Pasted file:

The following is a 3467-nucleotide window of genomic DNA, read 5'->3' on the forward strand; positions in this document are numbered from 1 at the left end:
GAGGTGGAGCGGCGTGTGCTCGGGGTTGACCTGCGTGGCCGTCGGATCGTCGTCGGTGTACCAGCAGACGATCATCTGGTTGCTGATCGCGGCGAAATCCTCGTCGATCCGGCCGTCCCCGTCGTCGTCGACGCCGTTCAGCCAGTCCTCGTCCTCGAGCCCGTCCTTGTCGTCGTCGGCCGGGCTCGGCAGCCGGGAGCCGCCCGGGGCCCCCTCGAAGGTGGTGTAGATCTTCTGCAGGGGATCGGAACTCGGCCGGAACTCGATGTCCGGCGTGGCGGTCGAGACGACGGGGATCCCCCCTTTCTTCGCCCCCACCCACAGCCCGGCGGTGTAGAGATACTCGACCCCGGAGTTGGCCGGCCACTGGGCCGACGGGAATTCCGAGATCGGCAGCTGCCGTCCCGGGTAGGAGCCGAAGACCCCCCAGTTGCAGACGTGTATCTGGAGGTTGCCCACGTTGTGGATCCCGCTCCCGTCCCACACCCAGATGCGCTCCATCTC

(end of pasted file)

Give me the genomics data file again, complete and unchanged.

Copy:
The following is a 3467-nucleotide window of genomic DNA, read 5'->3' on the forward strand; positions in this document are numbered from 1 at the left end:
GAGGTGGAGCGGCGTGTGCTCGGGGTTGACCTGCGTGGCCGTCGGATCGTCGTCGGTGTACCAGCAGACGATCATCTGGTTGCTGATCGCGGCGAAATCCTCGTCGATCCGGCCGTCCCCGTCGTCGTCGACGCCGTTCAGCCAGTCCTCGTCCTCGAGCCCGTCCTTGTCGTCGTCGGCCGGGCTCGGCAGCCGGGAGCCGCCCGGGGCCCCCTCGAAGGTGGTGTAGATCTTCTGCAGGGGATCGGAACTCGGCCGGAACTCGATGTCCGGCGTGGCGGTCGAGACGACGGGGATCCCCCCTTTCTTCGCCCCCACCCACAGCCCGGCGGTGTAGAGATACTCGACCCCGGAGTTGGCCGGCCACTGGGCCGACGGGAATTCCGAGATCGGCAGCTGCCGTCCCGGGTAGGAGCCGAAGACCCCCCAGTTGCAGACGTGTATCTGGAGGTTGCCCACGTTGTGGATCCCGCTCCCGTCCCACACCCAGATGCGCTCCATCTC